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Pray for your pastor. When religion is your living, it's easy to grow weary.
I get a taste of it every week when I sit down to write this column. First I have to think of something that's not only entertaining and worth saying, but something that I feel God wants me to say.
Then I have to make sure I'm as biblically accurate and as faithful to my particular denominational tradition (in my case, reformed theology - Go, Martin Luther!) as I can be without totally alienating the Baptists, Catholics and Pentecostals, etc.
Once I reach 750 or so words and I'm done for that week, I sigh, then start all over again thinking about the next week's column. In between columns, I might have to deal with people I've offended or those who think I'm on a fast track to a hot place. (I do get plenty of compliments, which keeps me going one more week.)
Multiply that by a bazillion and that's what pastors go through, just with their sermons. Some even need two or three a week! They also hear confessions, visit the sick, bury the dead and comfort the grieving. They have to handle hurt feelings and out of control egos, especially their own; counsel, raise funds and raise a family, all while living under a magnifying glass.
Someone once said that a person should never become a pastor unless it's impossible to do anything else, meaning unless the call from God is utterly certain. No sane person would ever want the job unless God was in it.
Pray for your pastor.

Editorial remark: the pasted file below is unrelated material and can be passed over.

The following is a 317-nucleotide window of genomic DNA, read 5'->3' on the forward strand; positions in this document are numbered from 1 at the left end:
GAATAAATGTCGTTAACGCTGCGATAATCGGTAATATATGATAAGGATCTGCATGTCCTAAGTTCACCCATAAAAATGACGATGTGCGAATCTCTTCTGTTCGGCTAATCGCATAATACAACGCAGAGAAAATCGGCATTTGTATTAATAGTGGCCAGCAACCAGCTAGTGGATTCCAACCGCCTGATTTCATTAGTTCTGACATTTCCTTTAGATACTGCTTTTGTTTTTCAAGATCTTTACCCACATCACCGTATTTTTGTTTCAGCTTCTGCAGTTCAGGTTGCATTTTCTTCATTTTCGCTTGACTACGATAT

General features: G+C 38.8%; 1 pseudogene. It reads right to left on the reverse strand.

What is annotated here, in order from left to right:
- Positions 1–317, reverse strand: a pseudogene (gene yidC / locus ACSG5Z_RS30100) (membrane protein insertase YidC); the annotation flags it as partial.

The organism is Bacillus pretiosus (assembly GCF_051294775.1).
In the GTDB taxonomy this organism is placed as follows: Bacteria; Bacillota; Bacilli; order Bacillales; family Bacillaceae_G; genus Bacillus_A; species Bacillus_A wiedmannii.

My pastor is the only pastor my church has ever had. This is our 25th year as a church and we're celebrating this weekend. We're celebrating ourselves as a huge, motley family and we're celebrating our pastor who has led us and whom we have watched grow (and fail) and learn to humble himself and struggle to love us, the unlovely.
Twenty-five years ago he had hair.
Every week when I write my column I think about him, knowing he's working on his weekly sermon. He's preached well over 1,000 sermons to people who don't always listen, who get impatient after 30 minutes and who sometimes walk out still stiff-necked and proud.
That's true of your pastor, too - pray for your pastor.
A few weeks ago, after a dinner at church, my pastor called us up on the stage area to look out on the pews so we could see what he sees. He pointed out where certain people sit, talked about the people the gospel has changed and whose changes have changed him and our church. He told of the man who, every year on the anniversary of his sobriety, tells him, "Eighteen years sober, Pastor," or "It's been 22 years."
We're currently going through a stewardship campaign, which means asking folks to give. That's seldom easy for a pastor. There are always those who grumble. Some pastors leave a church after a stewardship program. Some churches split.
Pray for your pastor!
Now for a word for the pastors who read this (and I'm incredibly honored to hear from so many who do) - There's a place you can go to be encouraged and refreshed. Steve Brown, my friend and the one I call my uncle-dad, has a new Web site just for pastors called PoopedPastors.com, with all kinds of resources available just for you.
Steve was a pastor for more than 30 years and he's got the scars to prove it. His heart is for those who are still dealing with the "turkeys and twits" in the pews and offers online video encouragement and guest bloggers who talk about all aspects of a pastor's life. Plus, there are pastors-only forums where you can be real and safe. Check it out at www.poopedpastors.com.
Back to us regular people in the pews. Mark Twain said he could live for two months on a good compliment. I suspect my pastor and yours feels the same way. I, for one, want my pastor to live long and live well.
But besides offering them sincere compliments, the best thing we can do for our pastors is take them off the pedestals we put them on and stop expecting them to do and be for us what only God can do and be. Let them be human and in process. Come along side them when they falter and walk with them in their valleys. Don't cover up their sin, but contend for the purity of the church.
Pray, pray for your pastor.